One of the challenges of a project like 177 Nations of Tasmania is that you can't really take a one-size-fits-all approach to the wide variety of personal accounts of migrants to Tasmania, but this is also one of the things that makes it stimulating for me. Everyone has their own story and own perspectives and it forces you to keep an open mind and think about how you can make it into a narrative that will be coherent and engaging for listeners, and yet stay authentic to the person whose story it is.
Recently, I've done a number of interviews with ladies from Eastern Europe, who have lived through some hard times and have maybe experienced more obvious culture differences that someone from Western Europe might. Migrants from western countries don't perhaps face the same challenges as others in terms of culture shock or language barriers, often the differences and challenges they may face are more subtle and often the most interesting way to approach these stories is to focus on the personal.
This preamble leads me to my recent episode with Carole, from Belgium, which had elements there were both common and others more unique and personal. Belgium is one of those countries about which we don't have such clearly defined ideas of a national character in the way that we might about France, Germany, Spain or even the Netherlands. But apart from its famous beer, chocolate and culture, Belgium's most defining feature is perhaps that its made up of two main communities, the Flemish and French-speaking, and a smaller German-speaking community, who have maintained their own distinct cultures and educational systems. Carole mentioned that growing up in such an environment you become used to finding ways to get on, which echoed some sentiments I'd heard in my Malaysia episode. We can easily forget in a country like Australia that there are many places where people are fluent and multiple languages and have lived side by side with others from the other communities for maybe hundreds of years and there is mentality of just trying to get on.
Of course, I'm simplifying, and I'm not writing this to do an in-depth analysis of multicultural/multilingual societies like Belgium, in which there are problems like anywhere else. I just find it valuable to listen to how people in different parts of the world have experienced quite different ways of living together and doing things.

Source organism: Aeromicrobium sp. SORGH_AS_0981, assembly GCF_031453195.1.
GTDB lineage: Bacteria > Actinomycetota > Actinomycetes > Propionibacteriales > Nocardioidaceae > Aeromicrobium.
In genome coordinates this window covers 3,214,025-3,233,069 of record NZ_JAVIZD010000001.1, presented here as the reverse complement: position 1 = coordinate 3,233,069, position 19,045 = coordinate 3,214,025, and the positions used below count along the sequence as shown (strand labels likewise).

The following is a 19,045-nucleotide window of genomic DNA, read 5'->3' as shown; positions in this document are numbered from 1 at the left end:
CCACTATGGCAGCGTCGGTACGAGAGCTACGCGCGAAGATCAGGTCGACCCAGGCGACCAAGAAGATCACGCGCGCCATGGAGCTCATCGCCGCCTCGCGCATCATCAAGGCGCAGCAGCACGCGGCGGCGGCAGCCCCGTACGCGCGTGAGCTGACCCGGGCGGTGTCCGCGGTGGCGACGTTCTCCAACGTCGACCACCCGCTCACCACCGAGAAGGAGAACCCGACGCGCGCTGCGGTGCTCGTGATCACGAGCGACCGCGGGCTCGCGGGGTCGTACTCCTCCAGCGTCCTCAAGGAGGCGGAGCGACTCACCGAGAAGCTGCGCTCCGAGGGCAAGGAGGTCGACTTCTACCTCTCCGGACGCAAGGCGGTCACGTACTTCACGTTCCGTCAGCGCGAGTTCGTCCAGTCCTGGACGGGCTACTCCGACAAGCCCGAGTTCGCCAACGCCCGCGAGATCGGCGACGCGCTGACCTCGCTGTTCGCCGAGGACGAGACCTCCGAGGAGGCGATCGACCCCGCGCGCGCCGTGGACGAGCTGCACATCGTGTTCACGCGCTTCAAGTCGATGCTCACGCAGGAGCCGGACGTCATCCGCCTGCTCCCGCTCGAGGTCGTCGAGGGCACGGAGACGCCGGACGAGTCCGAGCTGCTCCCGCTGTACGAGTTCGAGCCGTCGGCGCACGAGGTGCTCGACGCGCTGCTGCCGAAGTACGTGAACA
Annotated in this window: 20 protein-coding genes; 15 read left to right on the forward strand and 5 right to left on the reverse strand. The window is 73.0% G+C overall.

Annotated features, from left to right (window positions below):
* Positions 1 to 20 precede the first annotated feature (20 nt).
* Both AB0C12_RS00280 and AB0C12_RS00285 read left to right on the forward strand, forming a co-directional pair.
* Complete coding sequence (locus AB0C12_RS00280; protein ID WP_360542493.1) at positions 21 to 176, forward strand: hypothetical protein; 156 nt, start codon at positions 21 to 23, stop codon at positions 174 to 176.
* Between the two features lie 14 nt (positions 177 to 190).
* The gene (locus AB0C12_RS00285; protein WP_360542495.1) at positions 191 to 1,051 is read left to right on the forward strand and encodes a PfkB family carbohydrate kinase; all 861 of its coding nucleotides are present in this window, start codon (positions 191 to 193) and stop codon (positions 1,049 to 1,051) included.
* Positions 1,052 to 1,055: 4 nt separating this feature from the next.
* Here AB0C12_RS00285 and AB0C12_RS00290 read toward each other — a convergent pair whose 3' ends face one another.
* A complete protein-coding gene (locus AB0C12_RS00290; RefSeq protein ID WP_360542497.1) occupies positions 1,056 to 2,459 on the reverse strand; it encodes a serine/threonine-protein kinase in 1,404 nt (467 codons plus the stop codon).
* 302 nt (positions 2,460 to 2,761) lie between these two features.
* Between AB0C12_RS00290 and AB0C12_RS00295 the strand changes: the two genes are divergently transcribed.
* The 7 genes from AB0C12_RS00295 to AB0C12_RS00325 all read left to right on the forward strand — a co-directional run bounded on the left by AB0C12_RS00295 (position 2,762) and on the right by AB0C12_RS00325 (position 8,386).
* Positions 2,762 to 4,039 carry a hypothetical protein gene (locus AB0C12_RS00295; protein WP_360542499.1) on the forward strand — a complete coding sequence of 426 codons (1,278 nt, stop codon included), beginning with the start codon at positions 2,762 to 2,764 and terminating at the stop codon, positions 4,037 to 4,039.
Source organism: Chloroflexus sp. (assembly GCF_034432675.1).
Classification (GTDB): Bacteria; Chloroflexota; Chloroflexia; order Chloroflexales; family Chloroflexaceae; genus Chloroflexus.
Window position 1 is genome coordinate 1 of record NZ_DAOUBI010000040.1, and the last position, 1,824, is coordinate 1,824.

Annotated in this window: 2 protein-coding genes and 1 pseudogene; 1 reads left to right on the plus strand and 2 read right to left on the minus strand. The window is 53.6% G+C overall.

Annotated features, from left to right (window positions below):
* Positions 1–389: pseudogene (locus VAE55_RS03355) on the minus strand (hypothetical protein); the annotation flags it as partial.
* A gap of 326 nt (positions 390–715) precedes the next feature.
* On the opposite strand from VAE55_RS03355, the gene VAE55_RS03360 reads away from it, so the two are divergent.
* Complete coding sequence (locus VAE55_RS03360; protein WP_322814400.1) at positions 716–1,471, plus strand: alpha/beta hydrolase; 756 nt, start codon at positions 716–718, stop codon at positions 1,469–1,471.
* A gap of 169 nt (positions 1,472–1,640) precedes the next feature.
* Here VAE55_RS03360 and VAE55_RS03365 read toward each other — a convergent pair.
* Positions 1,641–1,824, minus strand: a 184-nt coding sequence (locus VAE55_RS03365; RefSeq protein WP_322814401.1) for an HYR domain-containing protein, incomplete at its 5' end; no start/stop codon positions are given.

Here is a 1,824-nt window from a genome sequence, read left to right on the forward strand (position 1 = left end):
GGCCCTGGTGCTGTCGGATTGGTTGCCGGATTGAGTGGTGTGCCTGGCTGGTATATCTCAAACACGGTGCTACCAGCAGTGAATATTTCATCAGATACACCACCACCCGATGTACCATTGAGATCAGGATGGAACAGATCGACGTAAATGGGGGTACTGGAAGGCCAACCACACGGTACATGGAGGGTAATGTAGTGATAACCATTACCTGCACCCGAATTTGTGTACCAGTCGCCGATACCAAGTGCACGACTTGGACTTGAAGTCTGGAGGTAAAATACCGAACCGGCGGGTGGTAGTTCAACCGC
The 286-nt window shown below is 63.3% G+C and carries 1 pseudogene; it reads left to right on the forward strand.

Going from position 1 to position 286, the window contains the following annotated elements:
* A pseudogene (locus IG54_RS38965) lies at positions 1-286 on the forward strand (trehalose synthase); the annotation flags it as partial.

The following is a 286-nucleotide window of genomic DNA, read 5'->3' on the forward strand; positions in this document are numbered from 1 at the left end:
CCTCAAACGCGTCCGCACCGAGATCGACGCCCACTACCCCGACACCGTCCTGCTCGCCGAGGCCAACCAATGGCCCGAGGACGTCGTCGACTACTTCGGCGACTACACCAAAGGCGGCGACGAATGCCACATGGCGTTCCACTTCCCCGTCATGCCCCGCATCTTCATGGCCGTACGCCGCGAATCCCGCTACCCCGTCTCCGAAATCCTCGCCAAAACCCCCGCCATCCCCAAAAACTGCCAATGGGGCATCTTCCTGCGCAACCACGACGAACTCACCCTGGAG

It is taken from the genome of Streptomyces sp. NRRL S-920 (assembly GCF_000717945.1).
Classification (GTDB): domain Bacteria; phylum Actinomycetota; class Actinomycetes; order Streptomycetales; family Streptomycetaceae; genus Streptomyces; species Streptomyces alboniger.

But back to Carole's story. While the cultural context and understanding her experience of growing up in a cosmopolitan part of Brussels was really interesting, for me, as with many of the 177 Nations of Tasmania interviews I've done, the most interesting parts of often about the personal stories and finding the threads that run through peoples' lives. In Carole's case, and I hope this doesn't sound like I'm psychoanalysing here, I picked up on a theme of an adventurous spirit, someone who has looked to get out of her comfort zone and then just follow wherever the path leads. And I've picked up this characteristic in quite a few of the people I've interviewed and it's made me wonder ...does Tasmania just attract those more adventurous spirits ? The risk-takers ?
As I said before, migrants from advanced western nations like Belgium, don't generally face the same challenges as say someone from Afghanistan, but everyone has been affected in same way by the Covid pandemic, and personal challenges can hit anyone seemingly randomly. In Carole's case, she gave birth just before the Covid lockdown to Leo, who was diagnosed with what is commonly known as Down's Syndrome ( also known as Trisomy 21 ). I thought Carole drew a nice analogy about the experience as expecting to travel in Italy but arriving in Holland - I'll let you listen to the full explanation in the interview ! Carole also describes herself as an advocate for her son and her main worry for him being acceptance, something that I'm sure so many of us would also hope for for our children, regardless of where we come from. Just as I'm hoping that exposing people to personal stories in this podcast will make more people accepting of people of different cultural backgrounds and places in the world, I can but wish Carole the best of luck with her efforts to ensure acceptance and open-mindedness towards her son and other children living with a disability. Certainly we could do with more acceptance, tolerance and open-mindedness in the world these days.
Anyway, these are my thoughts on another episode, please do listen to Carole's episode and share with others !